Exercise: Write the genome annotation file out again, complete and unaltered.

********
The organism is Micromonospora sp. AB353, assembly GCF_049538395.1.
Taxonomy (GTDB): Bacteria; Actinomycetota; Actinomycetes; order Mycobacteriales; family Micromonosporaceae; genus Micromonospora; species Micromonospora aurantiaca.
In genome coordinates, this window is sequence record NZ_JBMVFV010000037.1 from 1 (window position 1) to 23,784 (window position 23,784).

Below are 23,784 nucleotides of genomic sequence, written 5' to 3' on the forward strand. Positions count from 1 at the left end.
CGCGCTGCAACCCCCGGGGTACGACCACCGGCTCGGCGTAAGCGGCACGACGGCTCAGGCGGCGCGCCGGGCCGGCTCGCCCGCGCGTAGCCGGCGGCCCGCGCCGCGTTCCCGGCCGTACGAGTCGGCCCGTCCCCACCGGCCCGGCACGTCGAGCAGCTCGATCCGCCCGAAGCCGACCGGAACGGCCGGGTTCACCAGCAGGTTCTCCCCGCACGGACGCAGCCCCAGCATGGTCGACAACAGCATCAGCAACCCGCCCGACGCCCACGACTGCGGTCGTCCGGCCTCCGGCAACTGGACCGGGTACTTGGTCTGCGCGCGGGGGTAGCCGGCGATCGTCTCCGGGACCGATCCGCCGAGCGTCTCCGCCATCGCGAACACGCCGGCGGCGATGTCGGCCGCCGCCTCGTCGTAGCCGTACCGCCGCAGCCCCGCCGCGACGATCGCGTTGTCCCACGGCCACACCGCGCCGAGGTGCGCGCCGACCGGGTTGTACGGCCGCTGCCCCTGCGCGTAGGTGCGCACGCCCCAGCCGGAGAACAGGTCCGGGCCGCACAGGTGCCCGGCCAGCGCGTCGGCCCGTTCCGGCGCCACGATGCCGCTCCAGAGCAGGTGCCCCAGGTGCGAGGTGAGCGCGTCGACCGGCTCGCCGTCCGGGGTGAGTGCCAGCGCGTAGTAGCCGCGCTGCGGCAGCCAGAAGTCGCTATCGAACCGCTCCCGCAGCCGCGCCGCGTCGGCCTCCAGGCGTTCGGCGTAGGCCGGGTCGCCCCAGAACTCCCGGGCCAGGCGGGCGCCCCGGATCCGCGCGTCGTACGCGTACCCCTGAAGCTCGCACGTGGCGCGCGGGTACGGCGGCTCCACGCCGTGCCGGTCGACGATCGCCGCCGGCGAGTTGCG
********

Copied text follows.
The organism is Micromonospora sp. AB353, assembly GCF_049538395.1.
Taxonomy (GTDB): Bacteria; Actinomycetota; Actinomycetes; order Mycobacteriales; family Micromonosporaceae; genus Micromonospora; species Micromonospora aurantiaca.
In genome coordinates, this window is sequence record NZ_JBMVFV010000037.1 from 1 (window position 1) to 23,784 (window position 23,784).

Below are 23,784 nucleotides of genomic sequence, written 5' to 3' on the forward strand. Positions count from 1 at the left end.
CGCGCTGCAACCCCCGGGGTACGACCACCGGCTCGGCGTAAGCGGCACGACGGCTCAGGCGGCGCGCCGGGCCGGCTCGCCCGCGCGTAGCCGGCGGCCCGCGCCGCGTTCCCGGCCGTACGAGTCGGCCCGTCCCCACCGGCCCGGCACGTCGAGCAGCTCGATCCGCCCGAAGCCGACCGGAACGGCCGGGTTCACCAGCAGGTTCTCCCCGCACGGACGCAGCCCCAGCATGGTCGACAACAGCATCAGCAACCCGCCCGACGCCCACGACTGCGGTCGTCCGGCCTCCGGCAACTGGACCGGGTACTTGGTCTGCGCGCGGGGGTAGCCGGCGATCGTCTCCGGGACCGATCCGCCGAGCGTCTCCGCCATCGCGAACACGCCGGCGGCGATGTCGGCCGCCGCCTCGTCGTAGCCGTACCGCCGCAGCCCCGCCGCGACGATCGCGTTGTCCCACGGCCACACCGCGCCGAGGTGCGCGCCGACCGGGTTGTACGGCCGCTGCCCCTGCGCGTAGGTGCGCACGCCCCAGCCGGAGAACAGGTCCGGGCCGCACAGGTGCCCGGCCAGCGCGTCGGCCCGTTCCGGCGCCACGATGCCGCTCCAGAGCAGGTGCCCCAGGTGCGAGGTGAGCGCGTCGACCGGCTCGCCGTCCGGGGTGAGTGCCAGCGCGTAGTAGCCGCGCTGCGGCAGCCAGAAGTCGCTATCGAACCGCTCCCGCAGCCGCGCCGCGTCGGCCTCCAGGCGTTCGGCGTAGGCCGGGTCGCCCCAGAACTCCCGGGCCAGGCGGGCGCCCCGGATCCGCGCGTCGTACGCGTACCCCTGAAGCTCGCACGTGGCGCGCGGGTACGGCGGCTCCACGCCGTGCCGGTCGACGATCGCCGCCGGCGAGTTGCG